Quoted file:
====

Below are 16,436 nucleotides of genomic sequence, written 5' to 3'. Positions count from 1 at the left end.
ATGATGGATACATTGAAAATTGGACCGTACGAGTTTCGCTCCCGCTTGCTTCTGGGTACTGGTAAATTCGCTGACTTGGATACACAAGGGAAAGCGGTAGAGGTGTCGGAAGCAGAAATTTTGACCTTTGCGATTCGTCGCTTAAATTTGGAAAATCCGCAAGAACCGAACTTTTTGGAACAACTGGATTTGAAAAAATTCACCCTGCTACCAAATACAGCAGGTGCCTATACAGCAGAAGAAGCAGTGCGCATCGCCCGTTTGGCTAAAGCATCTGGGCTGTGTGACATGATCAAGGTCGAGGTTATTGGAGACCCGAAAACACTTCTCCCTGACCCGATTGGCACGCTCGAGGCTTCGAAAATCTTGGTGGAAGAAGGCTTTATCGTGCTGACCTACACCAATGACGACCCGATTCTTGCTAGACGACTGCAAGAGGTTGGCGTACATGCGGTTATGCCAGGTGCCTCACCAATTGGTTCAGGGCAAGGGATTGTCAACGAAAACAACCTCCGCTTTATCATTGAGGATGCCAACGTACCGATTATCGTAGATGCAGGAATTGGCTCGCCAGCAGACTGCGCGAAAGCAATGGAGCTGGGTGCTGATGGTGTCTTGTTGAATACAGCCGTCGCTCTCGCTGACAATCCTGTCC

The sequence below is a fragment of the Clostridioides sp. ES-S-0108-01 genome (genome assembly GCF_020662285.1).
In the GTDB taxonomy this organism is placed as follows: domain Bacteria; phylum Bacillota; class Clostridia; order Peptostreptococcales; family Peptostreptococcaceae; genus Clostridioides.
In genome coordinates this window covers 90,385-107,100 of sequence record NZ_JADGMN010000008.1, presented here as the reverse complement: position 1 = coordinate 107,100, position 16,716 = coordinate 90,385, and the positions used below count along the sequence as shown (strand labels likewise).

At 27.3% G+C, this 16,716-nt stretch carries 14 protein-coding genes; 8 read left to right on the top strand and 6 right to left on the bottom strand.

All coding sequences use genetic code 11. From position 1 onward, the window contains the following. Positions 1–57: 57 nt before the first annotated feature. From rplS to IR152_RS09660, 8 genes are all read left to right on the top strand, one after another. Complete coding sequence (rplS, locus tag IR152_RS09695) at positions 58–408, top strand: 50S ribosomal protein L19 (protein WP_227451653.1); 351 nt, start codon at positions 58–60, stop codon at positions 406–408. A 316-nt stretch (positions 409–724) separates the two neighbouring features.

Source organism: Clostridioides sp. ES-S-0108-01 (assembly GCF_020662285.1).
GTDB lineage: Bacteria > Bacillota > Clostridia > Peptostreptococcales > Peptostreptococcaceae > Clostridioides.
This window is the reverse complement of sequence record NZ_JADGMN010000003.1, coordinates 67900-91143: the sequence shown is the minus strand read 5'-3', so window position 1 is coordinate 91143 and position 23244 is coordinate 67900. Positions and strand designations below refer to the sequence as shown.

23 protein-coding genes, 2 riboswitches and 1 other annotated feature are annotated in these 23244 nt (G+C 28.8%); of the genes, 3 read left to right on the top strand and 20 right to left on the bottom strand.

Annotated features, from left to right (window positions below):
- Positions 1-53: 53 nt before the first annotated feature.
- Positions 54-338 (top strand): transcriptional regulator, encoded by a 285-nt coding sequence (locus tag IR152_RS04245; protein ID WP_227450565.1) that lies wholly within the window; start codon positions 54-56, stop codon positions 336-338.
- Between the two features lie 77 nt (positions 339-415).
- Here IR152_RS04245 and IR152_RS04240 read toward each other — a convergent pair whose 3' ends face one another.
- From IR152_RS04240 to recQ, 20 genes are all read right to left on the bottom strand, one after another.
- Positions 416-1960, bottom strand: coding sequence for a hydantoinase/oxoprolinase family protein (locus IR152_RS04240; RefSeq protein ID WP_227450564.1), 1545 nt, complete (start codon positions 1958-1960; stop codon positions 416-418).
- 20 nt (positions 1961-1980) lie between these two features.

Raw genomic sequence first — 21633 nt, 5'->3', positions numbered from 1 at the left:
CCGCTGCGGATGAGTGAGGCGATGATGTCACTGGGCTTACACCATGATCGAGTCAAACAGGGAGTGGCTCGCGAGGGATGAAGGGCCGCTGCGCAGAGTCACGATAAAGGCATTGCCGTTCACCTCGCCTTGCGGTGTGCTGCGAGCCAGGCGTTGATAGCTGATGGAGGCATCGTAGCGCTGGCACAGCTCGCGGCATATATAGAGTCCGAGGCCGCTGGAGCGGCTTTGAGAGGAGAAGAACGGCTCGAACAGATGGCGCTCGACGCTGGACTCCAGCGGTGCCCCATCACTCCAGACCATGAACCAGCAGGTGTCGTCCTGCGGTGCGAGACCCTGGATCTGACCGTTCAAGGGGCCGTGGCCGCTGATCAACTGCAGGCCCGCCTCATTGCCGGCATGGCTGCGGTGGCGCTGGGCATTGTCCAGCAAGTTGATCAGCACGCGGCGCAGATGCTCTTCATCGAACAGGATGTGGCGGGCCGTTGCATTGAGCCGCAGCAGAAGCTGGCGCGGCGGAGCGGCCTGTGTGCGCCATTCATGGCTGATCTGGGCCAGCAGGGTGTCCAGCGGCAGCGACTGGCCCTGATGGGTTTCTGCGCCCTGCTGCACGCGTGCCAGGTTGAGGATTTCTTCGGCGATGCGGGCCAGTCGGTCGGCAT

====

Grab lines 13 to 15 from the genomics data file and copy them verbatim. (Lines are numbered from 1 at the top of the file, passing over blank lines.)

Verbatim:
- Positions 1-53: 53 nt before the first annotated feature.
- Positions 54-338 (top strand): transcriptional regulator, encoded by a 285-nt coding sequence (locus tag IR152_RS04245; protein ID WP_227450565.1) that lies wholly within the window; start codon positions 54-56, stop codon positions 336-338.
- Between the two features lie 77 nt (positions 339-415).